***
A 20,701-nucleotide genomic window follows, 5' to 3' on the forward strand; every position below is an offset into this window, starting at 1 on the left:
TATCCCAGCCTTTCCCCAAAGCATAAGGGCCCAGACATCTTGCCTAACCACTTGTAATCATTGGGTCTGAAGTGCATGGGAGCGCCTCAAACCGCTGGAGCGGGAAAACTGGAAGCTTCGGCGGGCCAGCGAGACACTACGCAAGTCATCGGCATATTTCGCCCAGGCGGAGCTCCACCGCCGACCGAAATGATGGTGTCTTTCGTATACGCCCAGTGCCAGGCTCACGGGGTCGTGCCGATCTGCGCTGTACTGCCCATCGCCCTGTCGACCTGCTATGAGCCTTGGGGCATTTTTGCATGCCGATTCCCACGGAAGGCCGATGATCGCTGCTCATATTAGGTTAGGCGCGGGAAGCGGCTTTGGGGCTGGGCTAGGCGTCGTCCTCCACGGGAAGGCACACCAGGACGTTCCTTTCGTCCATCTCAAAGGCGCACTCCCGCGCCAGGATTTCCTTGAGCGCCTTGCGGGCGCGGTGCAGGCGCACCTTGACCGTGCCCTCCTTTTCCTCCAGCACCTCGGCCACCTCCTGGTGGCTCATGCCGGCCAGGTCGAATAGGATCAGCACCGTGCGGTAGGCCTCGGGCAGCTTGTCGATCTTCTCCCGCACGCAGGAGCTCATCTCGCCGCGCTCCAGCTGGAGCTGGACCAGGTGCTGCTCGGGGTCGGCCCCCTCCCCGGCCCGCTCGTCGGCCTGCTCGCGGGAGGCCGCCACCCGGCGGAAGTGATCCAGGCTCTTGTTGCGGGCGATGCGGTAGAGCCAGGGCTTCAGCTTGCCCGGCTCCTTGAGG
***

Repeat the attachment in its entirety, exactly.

A 20,701-nucleotide genomic window follows, 5' to 3' on the forward strand; every position below is an offset into this window, starting at 1 on the left:
TATCCCAGCCTTTCCCCAAAGCATAAGGGCCCAGACATCTTGCCTAACCACTTGTAATCATTGGGTCTGAAGTGCATGGGAGCGCCTCAAACCGCTGGAGCGGGAAAACTGGAAGCTTCGGCGGGCCAGCGAGACACTACGCAAGTCATCGGCATATTTCGCCCAGGCGGAGCTCCACCGCCGACCGAAATGATGGTGTCTTTCGTATACGCCCAGTGCCAGGCTCACGGGGTCGTGCCGATCTGCGCTGTACTGCCCATCGCCCTGTCGACCTGCTATGAGCCTTGGGGCATTTTTGCATGCCGATTCCCACGGAAGGCCGATGATCGCTGCTCATATTAGGTTAGGCGCGGGAAGCGGCTTTGGGGCTGGGCTAGGCGTCGTCCTCCACGGGAAGGCACACCAGGACGTTCCTTTCGTCCATCTCAAAGGCGCACTCCCGCGCCAGGATTTCCTTGAGCGCCTTGCGGGCGCGGTGCAGGCGCACCTTGACCGTGCCCTCCTTTTCCTCCAGCACCTCGGCCACCTCCTGGTGGCTCATGCCGGCCAGGTCGAATAGGATCAGCACCGTGCGGTAGGCCTCGGGCAGCTTGTCGATCTTCTCCCGCACGCAGGAGCTCATCTCGCCGCGCTCCAGCTGGAGCTGGACCAGGTGCTGCTCGGGGTCGGCCCCCTCCCCGGCCCGCTCGTCGGCCTGCTCGCGGGAGGCCGCCACCCGGCGGAAGTGATCCAGGCTCTTGTTGCGGGCGATGCGGTAGAGCCAGGGCTTCAGCTTGCCCGGCTCCTTGAGG